In The Plains, Virginia, there is a very cool corn maze. It's perfect for Fall, and this was the perfect Fall day.
This sawmill has been around ever since I can remember. It's my uncle's. He used to saw huge amounts of wood, but now it's run down and hardly ever used, if at all. It's become a storage unit of sorts for all the things that have no place else to go.
Blacksburg High School; a couple of years after I graduated, the gymnasium collapsed. Yes. Collapsed.
All of the students, and especially the teachers, knew this building was on it's way out. It didn't have much going for it in the first place.
When it was first built in 1972, the location may have seemed like something off a postcard. The builders decided that it didn't matter that half the building was on a sinkhole. And also, BHS made its attempt at being new age-y with an open floor plan. This meant that you could be sitting in Mrs. Johnson's chemistry class, look over your shoulder, and see Mrs. Davis' English class being taught across the library (there were no walls).
This might have been great when the school began, having the correct number of students it could handle, but as the number of attendants increased, it became impossible to keep it up. This meant that beautiful, vomit colored tin walls were put into place to keep the classrooms separate from each other. If you sat in the back of the class, you could tap in Morse Code on the wall behind you and possibly get an answer from the other side. There were holes everywhere, so if you were bored with Mrs. Smith's math class, you could mentally jump to Mrs. Creedy's biology class going on behind you.
These walls also wreaked havoc with the air conditioning system. Because the system was originally designed for the open classroom setting, putting the tin walls in screwed it all up. Some classrooms would be as hot as the Sahara, while others felt like the North Pole. As a general rule, though, it was always winter inside the building.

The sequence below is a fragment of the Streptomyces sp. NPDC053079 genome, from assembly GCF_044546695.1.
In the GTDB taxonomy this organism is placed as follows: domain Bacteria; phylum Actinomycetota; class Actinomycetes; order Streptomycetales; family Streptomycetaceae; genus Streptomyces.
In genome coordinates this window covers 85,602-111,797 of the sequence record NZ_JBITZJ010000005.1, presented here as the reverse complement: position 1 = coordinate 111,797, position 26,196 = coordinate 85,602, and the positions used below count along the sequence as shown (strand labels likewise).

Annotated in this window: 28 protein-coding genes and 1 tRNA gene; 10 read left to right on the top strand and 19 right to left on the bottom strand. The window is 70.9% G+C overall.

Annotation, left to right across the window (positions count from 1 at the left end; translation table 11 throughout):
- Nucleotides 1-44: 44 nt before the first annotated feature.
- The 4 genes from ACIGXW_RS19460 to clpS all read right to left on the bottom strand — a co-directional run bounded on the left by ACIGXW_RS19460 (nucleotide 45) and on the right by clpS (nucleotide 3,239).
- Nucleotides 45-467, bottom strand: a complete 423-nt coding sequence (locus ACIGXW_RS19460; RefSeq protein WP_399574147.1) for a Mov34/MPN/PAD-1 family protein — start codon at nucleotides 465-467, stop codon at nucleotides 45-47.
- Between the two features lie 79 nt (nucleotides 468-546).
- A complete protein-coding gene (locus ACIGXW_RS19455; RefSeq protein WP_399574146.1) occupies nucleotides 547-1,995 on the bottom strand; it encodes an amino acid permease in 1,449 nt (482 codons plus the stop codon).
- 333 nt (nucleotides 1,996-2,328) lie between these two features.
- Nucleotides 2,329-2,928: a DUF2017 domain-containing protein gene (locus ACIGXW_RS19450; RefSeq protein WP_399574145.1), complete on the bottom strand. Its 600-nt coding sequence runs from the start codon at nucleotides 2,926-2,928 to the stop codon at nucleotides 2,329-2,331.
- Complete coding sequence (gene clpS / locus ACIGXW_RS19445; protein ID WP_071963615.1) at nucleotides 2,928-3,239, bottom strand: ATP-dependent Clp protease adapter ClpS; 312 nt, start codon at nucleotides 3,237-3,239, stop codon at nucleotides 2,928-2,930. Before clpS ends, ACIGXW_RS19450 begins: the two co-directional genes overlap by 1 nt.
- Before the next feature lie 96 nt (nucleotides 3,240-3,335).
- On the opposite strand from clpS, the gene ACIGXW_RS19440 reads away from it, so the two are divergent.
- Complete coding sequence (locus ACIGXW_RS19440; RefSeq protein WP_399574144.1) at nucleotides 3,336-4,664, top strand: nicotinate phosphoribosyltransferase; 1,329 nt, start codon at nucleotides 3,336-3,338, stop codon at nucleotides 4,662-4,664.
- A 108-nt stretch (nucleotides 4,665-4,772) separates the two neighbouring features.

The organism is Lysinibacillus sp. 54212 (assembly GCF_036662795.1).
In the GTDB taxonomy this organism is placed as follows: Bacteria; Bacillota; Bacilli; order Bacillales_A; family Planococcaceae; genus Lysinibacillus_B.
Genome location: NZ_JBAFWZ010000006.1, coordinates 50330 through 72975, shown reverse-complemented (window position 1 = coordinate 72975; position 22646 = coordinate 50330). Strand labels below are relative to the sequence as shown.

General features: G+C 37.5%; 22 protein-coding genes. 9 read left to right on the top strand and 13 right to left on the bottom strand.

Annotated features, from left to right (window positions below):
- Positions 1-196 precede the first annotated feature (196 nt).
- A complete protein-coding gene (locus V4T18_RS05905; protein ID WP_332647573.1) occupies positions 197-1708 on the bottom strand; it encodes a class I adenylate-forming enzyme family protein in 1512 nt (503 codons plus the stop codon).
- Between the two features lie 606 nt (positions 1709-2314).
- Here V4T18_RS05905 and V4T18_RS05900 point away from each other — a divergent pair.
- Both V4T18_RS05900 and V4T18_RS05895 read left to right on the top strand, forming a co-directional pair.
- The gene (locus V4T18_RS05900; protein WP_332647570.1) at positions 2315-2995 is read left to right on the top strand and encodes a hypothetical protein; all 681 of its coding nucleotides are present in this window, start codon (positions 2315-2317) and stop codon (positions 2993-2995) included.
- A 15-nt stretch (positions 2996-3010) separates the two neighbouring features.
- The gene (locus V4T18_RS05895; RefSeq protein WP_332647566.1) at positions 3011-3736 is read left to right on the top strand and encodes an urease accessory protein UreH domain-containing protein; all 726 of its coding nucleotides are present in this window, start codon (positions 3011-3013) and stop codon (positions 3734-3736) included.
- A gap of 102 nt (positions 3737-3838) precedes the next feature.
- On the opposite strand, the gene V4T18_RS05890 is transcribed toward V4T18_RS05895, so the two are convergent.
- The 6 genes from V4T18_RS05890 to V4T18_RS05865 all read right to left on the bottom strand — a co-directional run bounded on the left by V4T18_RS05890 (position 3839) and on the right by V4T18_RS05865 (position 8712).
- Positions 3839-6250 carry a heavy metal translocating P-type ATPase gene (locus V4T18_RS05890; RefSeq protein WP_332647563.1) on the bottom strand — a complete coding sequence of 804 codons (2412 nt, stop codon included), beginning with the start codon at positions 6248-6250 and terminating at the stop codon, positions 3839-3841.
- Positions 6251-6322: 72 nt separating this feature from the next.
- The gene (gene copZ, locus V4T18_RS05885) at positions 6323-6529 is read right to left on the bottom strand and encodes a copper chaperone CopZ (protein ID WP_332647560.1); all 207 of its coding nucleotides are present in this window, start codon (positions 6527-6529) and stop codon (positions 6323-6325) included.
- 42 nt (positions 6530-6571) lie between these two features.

As you can see from the front of the building, windows were hard to come by. Most students joked that it looked like a prison. The teachers knew it was falling apart and routinely put posters up in places to hide the enormous chasms running through the walls. Half the school was sinking into the ground, and it was showing. The year before I got there, the front stairwell detached from the building. What did they do to fix it? Well, re-attach it of course! The concrete looks different around the bottom, and the glue they used must have been amazing.
As I look at it now, I don't remember it too fondly. But one thing has changed; I think the gym collapsing has improved the look of the building.
The Derecho Storm is not news to those of us on the east coast. Power outages are still everywhere, including my family's house. The rumble of generators is echoing through the valley. Last night, I had the pleasure of driving a mile down the road with friends in an ATV to fill up buckets of water at a neighbor's well (powered by a generator of course), and haul it back up to the house to help water my family's horses. As we were filling up the buckets, we realized how valuable water really is, and how often we take it for granted when we don't have it.